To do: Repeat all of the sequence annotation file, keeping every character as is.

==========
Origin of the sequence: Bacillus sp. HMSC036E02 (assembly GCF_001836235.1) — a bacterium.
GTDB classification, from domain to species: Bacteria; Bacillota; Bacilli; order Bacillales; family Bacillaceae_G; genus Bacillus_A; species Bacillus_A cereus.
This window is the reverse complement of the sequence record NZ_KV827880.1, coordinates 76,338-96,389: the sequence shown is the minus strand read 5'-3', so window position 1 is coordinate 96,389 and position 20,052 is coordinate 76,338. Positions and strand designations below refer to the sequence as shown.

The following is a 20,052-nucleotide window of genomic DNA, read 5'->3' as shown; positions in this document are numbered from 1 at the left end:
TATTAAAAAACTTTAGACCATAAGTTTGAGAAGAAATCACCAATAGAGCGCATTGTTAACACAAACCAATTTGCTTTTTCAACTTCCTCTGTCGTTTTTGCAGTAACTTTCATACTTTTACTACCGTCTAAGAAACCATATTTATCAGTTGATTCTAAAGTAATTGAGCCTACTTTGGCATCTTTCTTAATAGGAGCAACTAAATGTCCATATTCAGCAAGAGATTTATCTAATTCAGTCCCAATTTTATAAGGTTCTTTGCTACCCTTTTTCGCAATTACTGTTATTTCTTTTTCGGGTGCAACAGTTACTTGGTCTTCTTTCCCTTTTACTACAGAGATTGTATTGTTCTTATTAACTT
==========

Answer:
Origin of the sequence: Bacillus sp. HMSC036E02 (assembly GCF_001836235.1) — a bacterium.
GTDB classification, from domain to species: Bacteria; Bacillota; Bacilli; order Bacillales; family Bacillaceae_G; genus Bacillus_A; species Bacillus_A cereus.
This window is the reverse complement of the sequence record NZ_KV827880.1, coordinates 76,338-96,389: the sequence shown is the minus strand read 5'-3', so window position 1 is coordinate 96,389 and position 20,052 is coordinate 76,338. Positions and strand designations below refer to the sequence as shown.

The following is a 20,052-nucleotide window of genomic DNA, read 5'->3' as shown; positions in this document are numbered from 1 at the left end:
TATTAAAAAACTTTAGACCATAAGTTTGAGAAGAAATCACCAATAGAGCGCATTGTTAACACAAACCAATTTGCTTTTTCAACTTCCTCTGTCGTTTTTGCAGTAACTTTCATACTTTTACTACCGTCTAAGAAACCATATTTATCAGTTGATTCTAAAGTAATTGAGCCTACTTTGGCATCTTTCTTAATAGGAGCAACTAAATGTCCATATTCAGCAAGAGATTTATCTAATTCAGTCCCAATTTTATAAGGTTCTTTGCTACCCTTTTTCGCAATTACTGTTATTTCTTTTTCGGGTGCAACAGTTACTTGGTCTTCTTTCCCTTTTACTACAGAGATTGTATTGTTCTTATTAACTT